Google is expected to post another strong quarter of earnings after the bell Thursday. But investors looking for clues to the search giant's long-term growth prospects should look beyond profits to a few other key numbers in its third-quarter report.
Google has made inroads into a number of new businesses, but its core business remains advertising. And while the company owns the search space—it captures more than 70 percent of global search ad revenue—and more users are clicking on ads, the money it makes per click is being driven down by mobile.
For the past several quarters Google's cost per click (CPC), which is the average price it gets paid each time a user clicks an ad, has been decreasing. Last quarter, Google's CPC dropped 6 percent year over year, and it is expected to drop about 4 percent again this quarter, said Colin Gillis, a technology analyst at BGC, in a recent note to clients.
Google doesn't share how much it makes from desktop ads versus mobile ads, but just like its competitors, Google has struggled to get advertisers to pay more for its mobile advertisements.
However, Gillis, who has a price target of $650 for the stock with a "buy" rating, said in his note that he does not expect this trend to continue. "We also expect that the click pricing declines seen since 2011 should reverse in the relatively near future (fall of 2015?) as mobile monetization improves and location based marketing gains traction," Gillis said.
He also said he estimates paid clicks, which consist of the clicks on ads shown on Google's own websites and other sites that use its technology, will grow by 24 percent in the third quarter. In the second quarter, paid clicks grew by 25 percent year over year.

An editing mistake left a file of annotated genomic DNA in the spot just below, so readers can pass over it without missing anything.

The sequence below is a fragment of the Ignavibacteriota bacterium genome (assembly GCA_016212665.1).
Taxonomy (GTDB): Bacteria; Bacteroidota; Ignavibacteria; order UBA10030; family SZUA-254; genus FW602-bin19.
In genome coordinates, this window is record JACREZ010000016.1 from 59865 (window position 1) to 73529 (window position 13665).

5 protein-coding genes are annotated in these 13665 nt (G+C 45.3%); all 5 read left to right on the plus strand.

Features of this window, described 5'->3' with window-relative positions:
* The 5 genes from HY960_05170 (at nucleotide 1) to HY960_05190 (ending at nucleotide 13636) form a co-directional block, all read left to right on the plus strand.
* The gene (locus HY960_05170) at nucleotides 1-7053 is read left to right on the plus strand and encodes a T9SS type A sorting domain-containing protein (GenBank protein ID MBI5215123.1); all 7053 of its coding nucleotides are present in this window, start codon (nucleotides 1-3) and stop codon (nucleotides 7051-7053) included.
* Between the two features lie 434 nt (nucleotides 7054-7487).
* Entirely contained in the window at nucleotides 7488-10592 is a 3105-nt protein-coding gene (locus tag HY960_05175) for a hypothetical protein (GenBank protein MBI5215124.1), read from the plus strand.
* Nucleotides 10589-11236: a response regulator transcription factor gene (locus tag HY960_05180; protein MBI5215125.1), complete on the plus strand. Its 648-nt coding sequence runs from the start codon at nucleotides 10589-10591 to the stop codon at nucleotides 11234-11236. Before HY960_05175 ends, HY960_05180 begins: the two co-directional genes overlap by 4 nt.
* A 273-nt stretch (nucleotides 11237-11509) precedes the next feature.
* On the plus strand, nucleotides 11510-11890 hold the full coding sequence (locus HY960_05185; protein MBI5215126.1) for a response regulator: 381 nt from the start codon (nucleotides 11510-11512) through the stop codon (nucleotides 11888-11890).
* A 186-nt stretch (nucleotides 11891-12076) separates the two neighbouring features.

Analysts estimate the company will post earnings of $6.53 per share on revenue of $16.57 billion. Year over year, that's a 22 percent and 11 percent increase, respectively.
While organic revenue for the company has risen about 20 percent year over year for the last 18 months, margins have been under some pressure in recent quarters, said Mark S. Mahaney, an analyst at RBC Capital Markets, in a recent note to clients.
Google's many science projects (known as "moonshot" projects) make great headlines, but the company's spending on the sale of hardware goods and investments in this research has caused margins to slow.
In the second quarter, non-Gaap operating margins of 40.6 percent was flat quarter over quarter, but was down slightly year over year. The fear is the cost of traffic acquisition among other things will continue to rise and hurt margins, Mahaney said in his note. However, he said sacrificing margins now may be the best bet in the long run.
"We are in favor of this kind of long-term investment and so have been willing to look past decreasing margins in recent quarters," he said.
In the third quarter Mahaney, who has a $730 price target on the stock with an "outperform" rating, said that he estimates a 180 bps year over year decrease for the third quarter.
—By CNBC's Cadie Thompson.